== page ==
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Isotopic Evidence for a Lithospheric Origin of Alkaline Rocks and Carbonatites: An Example from Southern Africa
Canadian Journal of Earth Sciences
  • Lewis D. Ashwal, University of Witwatersrand
  • Madelein Patzelt, University of Witwatersrand
  • Mark D. Schmitz, Boise State University
  • Kevin Burke, University of Houston
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Alkaline rocks and carbonatites, including nepheline syenites, are well established as mantle-derived magmatic products, but the nature and location of their mantle sources is debated. Some workers have used isotopic compositions to infer mixed mantle plume type sources such as EM1, HIMU, and FOZO, implying derivation from the subcontinental asthenosphere. Other models favour an entirely lithospheric source, whereby the magmas, originally formed during intracontinental rifting, became deformed and subducted into the mantle lithosphere during later continental collisions, and constituted part of a source component for later rift-related alkaline and carbonatite magmatism. We tested this model using Sr, Nd, and Hf isotopic compositions of deformed and undeformed nepheline syenites and carbonatites from three occurrences in southern Africa, representing emplacement over a ~1 Ga time span. These include Bull’s Run, South Africa (1134 Ma); Tambani, Malawi (726 Ma); and the Chilwa Alkaline Province, Malawi (130 Ma). Mixing modelling indicates that the isotopic compositions of the early Cretaceous Chilwa samples can be accounted for if their source consisted of a blend of ~99% depleted subcontinental mantle lithosphere and ~0.5%–1% of a subducted component similar to the Neoproterozoic Bull’s Run nepheline syenites. We do not consider the Bull’s Run material specifically as the component involved in the Chilwa source, but our model illustrates an example of how recycled, older, alkaline magmatic rocks can contribute to the mantle sources of younger alkaline rock and carbonatite magmatism. This model accounts for the observation of recurrent alkaline rock and carbonatite magmatism over hundreds of millions of years in spatially restricted areas like southern Africa. Carbonatite and related alkaline magmatic rocks, therefore, need not owe their origin to deep, sublithospheric melting processes.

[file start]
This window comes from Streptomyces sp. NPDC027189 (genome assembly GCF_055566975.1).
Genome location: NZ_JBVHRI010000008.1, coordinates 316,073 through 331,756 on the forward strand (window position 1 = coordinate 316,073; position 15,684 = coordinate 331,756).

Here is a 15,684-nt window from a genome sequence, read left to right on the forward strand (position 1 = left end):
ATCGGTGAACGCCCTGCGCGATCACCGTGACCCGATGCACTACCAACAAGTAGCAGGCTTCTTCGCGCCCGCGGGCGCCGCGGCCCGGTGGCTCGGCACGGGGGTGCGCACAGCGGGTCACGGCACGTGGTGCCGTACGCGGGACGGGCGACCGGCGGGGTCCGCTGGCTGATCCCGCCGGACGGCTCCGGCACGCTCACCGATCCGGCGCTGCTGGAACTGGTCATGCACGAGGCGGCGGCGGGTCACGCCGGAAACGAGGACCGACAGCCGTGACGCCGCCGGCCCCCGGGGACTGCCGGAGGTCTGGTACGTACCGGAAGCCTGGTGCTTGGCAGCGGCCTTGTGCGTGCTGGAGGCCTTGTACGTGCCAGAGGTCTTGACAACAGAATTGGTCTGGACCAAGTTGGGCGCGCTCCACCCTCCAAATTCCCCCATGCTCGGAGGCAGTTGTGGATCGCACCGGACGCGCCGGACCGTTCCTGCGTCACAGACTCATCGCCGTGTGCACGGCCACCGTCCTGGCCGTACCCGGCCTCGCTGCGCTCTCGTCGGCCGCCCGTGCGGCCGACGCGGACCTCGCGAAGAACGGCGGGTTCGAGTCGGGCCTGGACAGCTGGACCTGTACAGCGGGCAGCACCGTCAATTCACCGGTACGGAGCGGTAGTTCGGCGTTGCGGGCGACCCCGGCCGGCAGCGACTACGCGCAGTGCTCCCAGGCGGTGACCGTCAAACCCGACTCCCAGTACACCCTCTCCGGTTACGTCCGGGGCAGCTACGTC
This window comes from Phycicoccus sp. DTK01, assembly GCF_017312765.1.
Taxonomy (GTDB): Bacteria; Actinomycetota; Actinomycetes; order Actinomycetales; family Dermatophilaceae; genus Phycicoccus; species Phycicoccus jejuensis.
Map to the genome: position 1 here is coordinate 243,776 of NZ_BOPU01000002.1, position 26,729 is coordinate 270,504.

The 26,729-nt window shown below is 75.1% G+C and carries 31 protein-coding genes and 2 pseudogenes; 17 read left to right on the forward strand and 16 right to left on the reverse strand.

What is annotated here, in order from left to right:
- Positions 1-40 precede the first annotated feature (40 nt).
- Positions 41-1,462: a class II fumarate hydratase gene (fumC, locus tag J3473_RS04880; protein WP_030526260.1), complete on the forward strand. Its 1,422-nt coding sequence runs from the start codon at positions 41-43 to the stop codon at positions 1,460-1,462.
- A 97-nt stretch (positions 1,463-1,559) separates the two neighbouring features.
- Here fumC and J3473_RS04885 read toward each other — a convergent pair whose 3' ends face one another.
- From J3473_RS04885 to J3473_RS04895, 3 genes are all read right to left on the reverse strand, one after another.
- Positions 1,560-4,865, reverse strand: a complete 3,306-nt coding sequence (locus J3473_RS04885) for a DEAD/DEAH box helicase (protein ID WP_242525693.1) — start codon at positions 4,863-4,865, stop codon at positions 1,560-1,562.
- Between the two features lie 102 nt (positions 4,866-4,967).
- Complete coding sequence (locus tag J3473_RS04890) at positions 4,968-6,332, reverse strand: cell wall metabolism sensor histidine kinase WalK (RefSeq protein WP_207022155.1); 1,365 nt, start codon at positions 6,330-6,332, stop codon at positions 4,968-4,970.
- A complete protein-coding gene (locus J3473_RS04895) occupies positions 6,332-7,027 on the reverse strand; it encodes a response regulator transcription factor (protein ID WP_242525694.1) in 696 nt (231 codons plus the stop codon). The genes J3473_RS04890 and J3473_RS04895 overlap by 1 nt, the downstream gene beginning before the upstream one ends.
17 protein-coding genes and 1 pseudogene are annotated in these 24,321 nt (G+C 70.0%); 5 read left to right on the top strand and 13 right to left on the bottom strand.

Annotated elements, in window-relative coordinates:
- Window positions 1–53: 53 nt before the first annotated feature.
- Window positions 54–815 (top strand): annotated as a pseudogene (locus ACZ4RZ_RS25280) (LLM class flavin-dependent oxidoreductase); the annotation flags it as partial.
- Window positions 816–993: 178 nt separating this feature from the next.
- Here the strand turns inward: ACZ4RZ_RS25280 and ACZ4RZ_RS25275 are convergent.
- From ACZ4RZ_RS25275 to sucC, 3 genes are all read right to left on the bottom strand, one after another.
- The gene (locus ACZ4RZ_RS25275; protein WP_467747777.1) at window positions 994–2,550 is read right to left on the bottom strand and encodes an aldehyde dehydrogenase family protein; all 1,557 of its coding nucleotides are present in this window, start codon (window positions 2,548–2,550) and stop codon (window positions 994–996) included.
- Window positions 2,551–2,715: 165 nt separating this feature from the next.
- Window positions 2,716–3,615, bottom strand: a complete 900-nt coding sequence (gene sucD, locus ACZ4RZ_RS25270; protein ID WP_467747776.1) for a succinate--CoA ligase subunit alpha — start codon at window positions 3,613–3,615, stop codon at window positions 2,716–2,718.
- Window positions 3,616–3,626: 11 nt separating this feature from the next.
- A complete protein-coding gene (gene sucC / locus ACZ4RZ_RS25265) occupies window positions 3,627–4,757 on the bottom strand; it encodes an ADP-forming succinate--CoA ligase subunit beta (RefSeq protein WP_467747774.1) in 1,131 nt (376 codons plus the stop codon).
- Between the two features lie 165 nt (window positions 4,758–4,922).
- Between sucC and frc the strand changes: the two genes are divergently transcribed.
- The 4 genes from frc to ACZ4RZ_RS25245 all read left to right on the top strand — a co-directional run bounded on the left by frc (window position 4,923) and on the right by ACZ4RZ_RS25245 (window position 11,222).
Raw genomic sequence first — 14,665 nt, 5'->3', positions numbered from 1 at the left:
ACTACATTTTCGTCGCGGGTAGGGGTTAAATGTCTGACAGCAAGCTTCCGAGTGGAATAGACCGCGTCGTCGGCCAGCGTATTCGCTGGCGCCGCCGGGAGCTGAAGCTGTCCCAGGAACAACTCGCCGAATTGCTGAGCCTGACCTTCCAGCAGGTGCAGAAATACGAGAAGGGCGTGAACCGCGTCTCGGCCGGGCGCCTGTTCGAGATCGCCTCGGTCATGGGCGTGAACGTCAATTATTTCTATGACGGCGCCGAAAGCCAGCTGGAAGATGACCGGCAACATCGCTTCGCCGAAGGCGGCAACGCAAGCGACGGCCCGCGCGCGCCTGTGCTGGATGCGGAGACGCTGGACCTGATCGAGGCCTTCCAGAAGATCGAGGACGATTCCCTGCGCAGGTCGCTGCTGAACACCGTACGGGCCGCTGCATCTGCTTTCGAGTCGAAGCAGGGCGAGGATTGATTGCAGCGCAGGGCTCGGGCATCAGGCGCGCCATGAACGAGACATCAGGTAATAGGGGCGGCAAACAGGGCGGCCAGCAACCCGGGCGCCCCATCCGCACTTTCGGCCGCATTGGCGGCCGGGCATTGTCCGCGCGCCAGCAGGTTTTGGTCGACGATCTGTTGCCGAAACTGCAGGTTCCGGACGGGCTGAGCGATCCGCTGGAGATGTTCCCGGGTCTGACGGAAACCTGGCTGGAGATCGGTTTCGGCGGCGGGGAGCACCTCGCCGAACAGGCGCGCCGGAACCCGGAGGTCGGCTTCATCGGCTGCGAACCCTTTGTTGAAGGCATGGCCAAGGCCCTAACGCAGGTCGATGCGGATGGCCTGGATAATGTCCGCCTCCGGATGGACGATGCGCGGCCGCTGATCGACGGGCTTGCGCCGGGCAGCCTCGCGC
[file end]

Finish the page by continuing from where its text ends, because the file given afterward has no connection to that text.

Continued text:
Citation Information
Lewis D. Ashwal, Madelein Patzelt, Mark D. Schmitz and Kevin Burke. "Isotopic Evidence for a Lithospheric Origin of Alkaline Rocks and Carbonatites: An Example from Southern Africa" Canadian Journal of Earth Sciences (2016)
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